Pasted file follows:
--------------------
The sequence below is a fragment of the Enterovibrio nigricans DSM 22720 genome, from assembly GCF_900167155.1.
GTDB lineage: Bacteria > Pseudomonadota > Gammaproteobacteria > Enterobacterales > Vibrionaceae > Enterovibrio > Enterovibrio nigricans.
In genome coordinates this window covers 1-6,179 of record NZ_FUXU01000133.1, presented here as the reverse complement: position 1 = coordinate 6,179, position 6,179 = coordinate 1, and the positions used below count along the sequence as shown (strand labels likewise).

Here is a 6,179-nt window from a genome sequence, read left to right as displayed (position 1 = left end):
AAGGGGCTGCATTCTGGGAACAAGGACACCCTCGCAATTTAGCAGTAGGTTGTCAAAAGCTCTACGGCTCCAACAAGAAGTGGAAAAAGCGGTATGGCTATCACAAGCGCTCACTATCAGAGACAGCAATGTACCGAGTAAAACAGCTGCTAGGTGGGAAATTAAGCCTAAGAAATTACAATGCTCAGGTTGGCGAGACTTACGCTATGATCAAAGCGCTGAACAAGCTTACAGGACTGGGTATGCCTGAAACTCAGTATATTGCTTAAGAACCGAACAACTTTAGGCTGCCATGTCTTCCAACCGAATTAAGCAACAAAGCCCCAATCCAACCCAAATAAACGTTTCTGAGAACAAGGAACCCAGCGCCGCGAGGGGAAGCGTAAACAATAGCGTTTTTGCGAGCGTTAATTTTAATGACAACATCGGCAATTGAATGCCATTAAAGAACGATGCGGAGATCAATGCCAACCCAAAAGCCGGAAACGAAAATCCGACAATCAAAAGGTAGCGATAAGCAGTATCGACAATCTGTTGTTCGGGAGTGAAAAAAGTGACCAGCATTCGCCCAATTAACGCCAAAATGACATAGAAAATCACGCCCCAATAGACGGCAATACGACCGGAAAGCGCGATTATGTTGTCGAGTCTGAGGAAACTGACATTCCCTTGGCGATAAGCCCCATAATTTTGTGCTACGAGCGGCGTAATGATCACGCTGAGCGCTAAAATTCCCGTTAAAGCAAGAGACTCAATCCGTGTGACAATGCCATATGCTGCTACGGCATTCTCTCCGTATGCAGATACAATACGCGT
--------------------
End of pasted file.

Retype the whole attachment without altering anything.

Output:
The sequence below is a fragment of the Enterovibrio nigricans DSM 22720 genome, from assembly GCF_900167155.1.
GTDB lineage: Bacteria > Pseudomonadota > Gammaproteobacteria > Enterobacterales > Vibrionaceae > Enterovibrio > Enterovibrio nigricans.
In genome coordinates this window covers 1-6,179 of record NZ_FUXU01000133.1, presented here as the reverse complement: position 1 = coordinate 6,179, position 6,179 = coordinate 1, and the positions used below count along the sequence as shown (strand labels likewise).

Here is a 6,179-nt window from a genome sequence, read left to right as displayed (position 1 = left end):
AAGGGGCTGCATTCTGGGAACAAGGACACCCTCGCAATTTAGCAGTAGGTTGTCAAAAGCTCTACGGCTCCAACAAGAAGTGGAAAAAGCGGTATGGCTATCACAAGCGCTCACTATCAGAGACAGCAATGTACCGAGTAAAACAGCTGCTAGGTGGGAAATTAAGCCTAAGAAATTACAATGCTCAGGTTGGCGAGACTTACGCTATGATCAAAGCGCTGAACAAGCTTACAGGACTGGGTATGCCTGAAACTCAGTATATTGCTTAAGAACCGAACAACTTTAGGCTGCCATGTCTTCCAACCGAATTAAGCAACAAAGCCCCAATCCAACCCAAATAAACGTTTCTGAGAACAAGGAACCCAGCGCCGCGAGGGGAAGCGTAAACAATAGCGTTTTTGCGAGCGTTAATTTTAATGACAACATCGGCAATTGAATGCCATTAAAGAACGATGCGGAGATCAATGCCAACCCAAAAGCCGGAAACGAAAATCCGACAATCAAAAGGTAGCGATAAGCAGTATCGACAATCTGTTGTTCGGGAGTGAAAAAAGTGACCAGCATTCGCCCAATTAACGCCAAAATGACATAGAAAATCACGCCCCAATAGACGGCAATACGACCGGAAAGCGCGATTATGTTGTCGAGTCTGAGGAAACTGACATTCCCTTGGCGATAAGCCCCATAATTTTGTGCTACGAGCGGCGTAATGATCACGCTGAGCGCTAAAATTCCCGTTAAAGCAAGAGACTCAATCCGTGTGACAATGCCATATGCTGCTACGGCATTCTCTCCGTATGCAGATACAATACGCGT